Seneca Valley teacher brings Holocaust to life in his classroom

Seneca Valley teacher brings Holocaust to life in his classroom

To a high school student, the events of the Holocaust can seem unreal, and far removed from contemporary life. But by drawing parallels between current events and Nazi Germany, Seneca Valley Senior High School teacher Jim Lucot has been able to help illustrate the horrid reality that was the Holocaust for his students.
The Jewish Foundation for the Righteous (JFR) recognized Lucot this week for his excellence in Holocaust education.
One of only two educators worldwide to receive the 2009 Robert I. Goldman Award, Lucot does not teach the subject as it is generally taught in high schools across the country, as “a single episode for one day as part of the World War II curriculum,” he said.
Rather, Lucot, who is not Jewish, begins teaching the roots of European anti-Semitism, beginning in 1890, to his 11th grade American History class in August, building up during the rest of the semester to the rise of Nazism.
“I never wanted to teach history episodically,” Lucot said. “I wanted to teach how subjects were inter-related and inter-woven.”
When his course begins in late summer, Lucot said, his students think they already know all about the Holocaust because they read an excerpt from Anne Frank’s diary when they were in middle school.
“They think the Holocaust was like playing hide-and-seek, like camping out in your grandmother’s attic,” Lucot said.
Lucot is able to change that perspective by focusing on all the players involved in the Holocaust — the bystanders and the liberators, as well as the victims and perpetrators.
“I have my students look at photographs of the bystanders,” Lucot said. “I show them pictures of men in suits and ties, and I ask them, ‘What do you think these men do for a living? They are obviously educated men, and they are smiling [as they watch Jews being victimized].’ That’s what’s really powerful.”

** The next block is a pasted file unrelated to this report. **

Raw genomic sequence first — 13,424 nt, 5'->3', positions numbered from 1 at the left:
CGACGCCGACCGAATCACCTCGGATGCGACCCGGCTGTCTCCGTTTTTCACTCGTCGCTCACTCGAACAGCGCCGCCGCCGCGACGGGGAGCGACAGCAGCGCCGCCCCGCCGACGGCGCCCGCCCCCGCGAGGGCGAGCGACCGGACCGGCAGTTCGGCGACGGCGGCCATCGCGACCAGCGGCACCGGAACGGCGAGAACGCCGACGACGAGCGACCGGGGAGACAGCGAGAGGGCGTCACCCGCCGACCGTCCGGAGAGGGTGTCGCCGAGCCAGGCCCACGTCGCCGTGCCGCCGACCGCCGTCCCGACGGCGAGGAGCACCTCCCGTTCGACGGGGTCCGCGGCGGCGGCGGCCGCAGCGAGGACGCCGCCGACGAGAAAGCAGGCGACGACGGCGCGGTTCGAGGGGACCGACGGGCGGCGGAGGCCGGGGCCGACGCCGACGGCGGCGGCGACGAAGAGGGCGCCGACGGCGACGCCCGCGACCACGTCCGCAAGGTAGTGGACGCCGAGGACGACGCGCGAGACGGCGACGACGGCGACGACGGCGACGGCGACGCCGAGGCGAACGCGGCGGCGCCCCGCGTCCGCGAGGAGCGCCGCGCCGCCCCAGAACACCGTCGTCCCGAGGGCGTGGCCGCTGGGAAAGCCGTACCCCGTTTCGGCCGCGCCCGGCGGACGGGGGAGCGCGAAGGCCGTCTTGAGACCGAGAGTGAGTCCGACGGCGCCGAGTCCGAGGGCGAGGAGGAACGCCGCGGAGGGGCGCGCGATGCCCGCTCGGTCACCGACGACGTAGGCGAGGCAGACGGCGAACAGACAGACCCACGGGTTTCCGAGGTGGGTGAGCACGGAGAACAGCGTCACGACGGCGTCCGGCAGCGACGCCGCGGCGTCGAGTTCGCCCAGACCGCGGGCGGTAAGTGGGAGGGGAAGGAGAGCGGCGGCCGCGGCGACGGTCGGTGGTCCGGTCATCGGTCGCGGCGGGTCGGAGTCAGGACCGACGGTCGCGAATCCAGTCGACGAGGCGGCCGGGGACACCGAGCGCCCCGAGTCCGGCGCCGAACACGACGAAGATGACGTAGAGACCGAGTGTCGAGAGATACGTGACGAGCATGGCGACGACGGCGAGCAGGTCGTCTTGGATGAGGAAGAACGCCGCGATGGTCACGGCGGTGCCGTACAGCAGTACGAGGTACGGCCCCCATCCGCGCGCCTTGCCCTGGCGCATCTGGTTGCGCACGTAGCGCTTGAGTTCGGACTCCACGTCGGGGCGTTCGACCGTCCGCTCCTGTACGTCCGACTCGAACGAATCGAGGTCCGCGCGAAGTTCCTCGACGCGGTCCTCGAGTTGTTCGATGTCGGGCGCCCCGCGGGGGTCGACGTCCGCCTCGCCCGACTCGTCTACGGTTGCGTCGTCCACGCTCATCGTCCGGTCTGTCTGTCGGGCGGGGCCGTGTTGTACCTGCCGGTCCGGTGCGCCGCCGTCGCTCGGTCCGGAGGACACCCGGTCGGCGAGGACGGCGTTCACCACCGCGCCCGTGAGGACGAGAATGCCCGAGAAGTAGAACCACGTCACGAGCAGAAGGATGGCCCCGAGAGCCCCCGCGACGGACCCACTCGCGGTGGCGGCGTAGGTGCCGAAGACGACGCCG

Lucot said that his students become silent when viewing these photographs.
“When they’re silent, you know an impact is being made,” he said.
Lucot also makes the Holocaust real for his students by drawing parallels to current events.
“[Iranian president] Ahmadinejad recently said he wanted to place all the Jews in Alaska. We laugh about it, but early in the Third Reich, the Nazis wanted to send all the Jews to Madagascar,” Lucot said. “When I can make parallels like that, that brings the Holocaust to life.”
The JFR honors and supports Righteous Gentiles, non-Jews who risked their lives to save Jews during the Holocaust. The Foundation provides monthly support to more than 1,000 aged and needy Christian rescuers in 24 countries. Through its national education program, the Foundation also preserves the legacy of the Righteous and educates teachers and students about the history of the Holocaust.
Lucot received a $1,000 cash award, which was presented to him at the foundation’s annual dinner on Dec. 1, at the Waldorf-Astoria Hotel in New York City. The JFR also covered the cost of Lucot’s travel, hotel and expenses for the event.
Lucot said he knows his course is having an effect on his students, and recounted a “neat experience” he had this fall while attending a United Jewish Federation event in Squirrel Hill featuring a speaker on the Hitler Youth Movement.
“I had the flyer in my classroom, but I didn’t mention it [the event] to my students,” Lucot said. “But when I was leaving the event, I ran into one of my students, who had brought her dad and her boyfriend. Her boyfriend was not even in my class. She drove 35 miles from Cranberry to hear this speaker. That proves there is an interest.”
Lucot is currently a member of the Pennsylvania Holocaust Education Council, and is working to make Holocaust education a requirement in public schools in Pennsylvania.

(Toby Tabachnick can be reached at or 412-687-1263)

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